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Why stress can = cold sores

If you get cold sores, you’ll know how frustrating it is when – despite your best efforts – one still appears. But did you know stress could be a trigger? Around 90% of adults worldwide (so, nearly all of us!) carry the virus that causes cold sores: herpes simplex 1 (HSV1).1 You can pick up HSV1 from someone else who is infected – this could be through kissing or sexual contact, but sharing make-up, cutlery, towels or razors can also spread the virus.2

What causes cold sores?

Once infected, the virus lays dormant in your nervous system until certain triggers ‘wake’ it up, and that tingling, itching feeling will start. Over the next 48 hours small, fluid-filled blisters will appear, which then burst and form scabs.3 The cold sore should clear up in about 10 days, but see your GP if yours lasts longer. What triggers the virus varies from person to person, but there are some common causes:4
  • sunlight
  • hormonal changes linked to your periods
  • too much alcohol
  • not getting enough sleep
  • injury to the mouth of face
  • stress

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How stress triggers cold sores

A review of evidence published in the journal Brain, Behaviour and Immunity in 2009 concluded there was ‘a robust relationship’ between stress and cold sore outbreaks.5 In other words, if you’re under stress you’re more likely to develop cold sores if you’re infected. But exactly how does stress have this effect? When we’re stressed, our body releases the hormone cortisol as part of the fight-or-flight response. Scientists say that cortisol curbs our non-essential functions, such as our digestive system, so we have more energy to fight off a threat.6 The trouble is, our immune system is also repressed and that’s the trigger for HSV1 to activate. When we’re stressed, we tend not to eat properly either, which can lead a lack of immune-boosting nutrients in our diet. Zinc is a known immunity-booster, but if you’re not eating enough you could be more susceptible to cold sores.7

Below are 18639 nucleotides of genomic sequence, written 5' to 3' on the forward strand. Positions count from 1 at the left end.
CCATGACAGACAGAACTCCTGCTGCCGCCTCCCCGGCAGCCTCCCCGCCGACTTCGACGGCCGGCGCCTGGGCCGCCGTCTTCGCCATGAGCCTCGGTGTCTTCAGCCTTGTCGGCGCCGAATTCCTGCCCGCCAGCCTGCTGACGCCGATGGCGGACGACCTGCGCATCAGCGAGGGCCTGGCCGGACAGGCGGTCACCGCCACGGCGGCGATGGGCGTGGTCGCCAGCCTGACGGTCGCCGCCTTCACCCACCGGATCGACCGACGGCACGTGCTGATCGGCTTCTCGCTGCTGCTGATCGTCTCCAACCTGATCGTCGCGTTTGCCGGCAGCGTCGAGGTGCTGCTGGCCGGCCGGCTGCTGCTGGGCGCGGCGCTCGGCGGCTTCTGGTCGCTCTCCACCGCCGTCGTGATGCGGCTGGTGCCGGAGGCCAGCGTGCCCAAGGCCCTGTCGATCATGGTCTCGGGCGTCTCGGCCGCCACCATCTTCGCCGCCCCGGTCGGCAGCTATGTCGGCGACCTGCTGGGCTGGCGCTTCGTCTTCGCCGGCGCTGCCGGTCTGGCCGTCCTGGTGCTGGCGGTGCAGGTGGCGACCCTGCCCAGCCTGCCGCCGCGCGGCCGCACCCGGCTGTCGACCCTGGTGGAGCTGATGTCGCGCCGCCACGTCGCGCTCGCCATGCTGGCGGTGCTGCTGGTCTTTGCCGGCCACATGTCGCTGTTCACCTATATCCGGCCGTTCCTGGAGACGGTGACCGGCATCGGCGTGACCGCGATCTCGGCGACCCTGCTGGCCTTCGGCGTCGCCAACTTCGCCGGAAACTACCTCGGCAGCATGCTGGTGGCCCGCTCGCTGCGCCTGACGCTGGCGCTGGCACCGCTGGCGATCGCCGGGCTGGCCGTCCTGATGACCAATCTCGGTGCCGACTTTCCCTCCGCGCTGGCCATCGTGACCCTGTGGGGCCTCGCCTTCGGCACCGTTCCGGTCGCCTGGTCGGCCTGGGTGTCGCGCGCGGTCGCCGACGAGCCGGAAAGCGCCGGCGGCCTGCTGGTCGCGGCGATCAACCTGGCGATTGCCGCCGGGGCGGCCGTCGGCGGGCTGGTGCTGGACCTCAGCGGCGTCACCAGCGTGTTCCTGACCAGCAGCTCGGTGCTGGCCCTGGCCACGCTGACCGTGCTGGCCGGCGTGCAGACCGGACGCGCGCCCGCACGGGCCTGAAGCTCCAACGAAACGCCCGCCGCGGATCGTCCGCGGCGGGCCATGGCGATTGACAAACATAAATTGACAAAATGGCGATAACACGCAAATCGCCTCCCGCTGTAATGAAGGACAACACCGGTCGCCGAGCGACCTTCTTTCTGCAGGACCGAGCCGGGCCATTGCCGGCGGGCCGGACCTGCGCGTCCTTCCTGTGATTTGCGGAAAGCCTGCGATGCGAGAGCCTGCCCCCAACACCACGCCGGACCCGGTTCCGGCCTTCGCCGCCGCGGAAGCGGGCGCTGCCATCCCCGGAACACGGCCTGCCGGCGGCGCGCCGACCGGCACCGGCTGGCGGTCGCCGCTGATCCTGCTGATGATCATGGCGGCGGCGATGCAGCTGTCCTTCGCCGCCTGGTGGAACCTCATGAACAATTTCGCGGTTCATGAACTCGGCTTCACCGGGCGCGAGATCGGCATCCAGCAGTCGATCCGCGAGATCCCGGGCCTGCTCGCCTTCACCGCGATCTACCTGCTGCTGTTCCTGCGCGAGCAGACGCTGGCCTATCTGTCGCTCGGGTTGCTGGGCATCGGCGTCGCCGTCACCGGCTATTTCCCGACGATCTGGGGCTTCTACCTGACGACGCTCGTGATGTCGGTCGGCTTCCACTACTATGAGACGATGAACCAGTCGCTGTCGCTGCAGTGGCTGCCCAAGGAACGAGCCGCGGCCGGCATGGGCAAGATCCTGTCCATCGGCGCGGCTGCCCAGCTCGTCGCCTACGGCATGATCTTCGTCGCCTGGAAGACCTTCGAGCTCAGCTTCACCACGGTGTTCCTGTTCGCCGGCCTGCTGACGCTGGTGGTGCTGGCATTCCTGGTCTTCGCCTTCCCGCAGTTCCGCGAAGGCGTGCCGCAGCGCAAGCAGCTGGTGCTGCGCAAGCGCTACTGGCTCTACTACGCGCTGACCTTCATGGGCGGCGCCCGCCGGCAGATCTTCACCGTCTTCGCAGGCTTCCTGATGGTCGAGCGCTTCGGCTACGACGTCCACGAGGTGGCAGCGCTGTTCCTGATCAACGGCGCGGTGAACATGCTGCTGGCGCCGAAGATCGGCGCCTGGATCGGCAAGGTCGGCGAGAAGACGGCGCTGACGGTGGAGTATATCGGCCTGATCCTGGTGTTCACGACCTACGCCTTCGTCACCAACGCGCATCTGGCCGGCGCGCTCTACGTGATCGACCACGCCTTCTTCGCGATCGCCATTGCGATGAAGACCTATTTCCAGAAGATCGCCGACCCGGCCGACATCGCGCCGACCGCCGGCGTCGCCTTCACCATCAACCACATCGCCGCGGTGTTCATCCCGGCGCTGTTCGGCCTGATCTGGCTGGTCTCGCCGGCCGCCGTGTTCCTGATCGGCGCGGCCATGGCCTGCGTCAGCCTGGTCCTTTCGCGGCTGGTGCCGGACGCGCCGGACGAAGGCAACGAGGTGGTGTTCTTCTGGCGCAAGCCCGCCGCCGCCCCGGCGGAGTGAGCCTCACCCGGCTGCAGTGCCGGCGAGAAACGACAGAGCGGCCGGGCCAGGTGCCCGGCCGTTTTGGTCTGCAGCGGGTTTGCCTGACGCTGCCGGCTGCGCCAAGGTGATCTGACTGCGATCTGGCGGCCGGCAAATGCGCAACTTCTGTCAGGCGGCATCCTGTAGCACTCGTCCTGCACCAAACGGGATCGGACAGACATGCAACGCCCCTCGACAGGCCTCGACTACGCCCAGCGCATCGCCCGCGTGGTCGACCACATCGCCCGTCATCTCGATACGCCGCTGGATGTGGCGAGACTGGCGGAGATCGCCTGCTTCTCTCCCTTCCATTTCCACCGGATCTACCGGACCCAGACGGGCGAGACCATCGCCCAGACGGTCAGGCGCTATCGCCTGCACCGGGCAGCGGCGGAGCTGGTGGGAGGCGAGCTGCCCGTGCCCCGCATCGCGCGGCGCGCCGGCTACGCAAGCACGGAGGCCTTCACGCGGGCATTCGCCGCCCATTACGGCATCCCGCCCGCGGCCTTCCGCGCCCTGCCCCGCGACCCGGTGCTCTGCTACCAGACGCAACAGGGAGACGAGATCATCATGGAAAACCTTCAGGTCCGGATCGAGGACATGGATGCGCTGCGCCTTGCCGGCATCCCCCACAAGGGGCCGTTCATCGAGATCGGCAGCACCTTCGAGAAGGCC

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Use stress relief to tackle cold sores

Getting on top of stress is not just good for cold sores; your whole body and brain will benefit! Start by eating a healthy, balanced diet with plenty of fresh fruits and vegetables to plug any vitamin gaps.

Make sure you’re taking regular exercise too, as this can help reduce levels of cortisol.8 This should also help you sleep better – sleep is essential for rest and repair, helping your body fight back against HSV1.9 Practice relaxation techniques such as yoga or mindfulness,10 and try to spend at least 15 minutes a day doing something you enjoy, like reading a book.

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Advice is for information only and should not replace medical care. Please check with your GP before trying any remedies.
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  1. . Mayo Clinic. Cold sore. Available from:
  2. . Medical News Today. Everything you need to know about cold sores. Available from:
  3. . NHS Choices. Cold sores.
  4. . Herpes Viruses Association. Cold sores – questions and answers. Available from:
  5. . Chia Y and Mao X. Does psychosocial stress predict symptomatic herpes simplex virus recurrence? A meta-analytic investigation on prospective studies. Available from:
  6. . Mayo Clinic. Stress management. Available from:
  7. . Zyba SJ, et al. A moderate increase in dietary zinc reduces DNA strand breaks in leukocytes and alters plasma proteins without changing plasma zinc concentrations. Available from:
  8. . Harvard Health Publishing. Exercising to relax. Available from:
  9. . Dr Jen Tan. Is stress causing your cold sores? Available from:
  10. . As Source 6

Related Topics

Cold Sore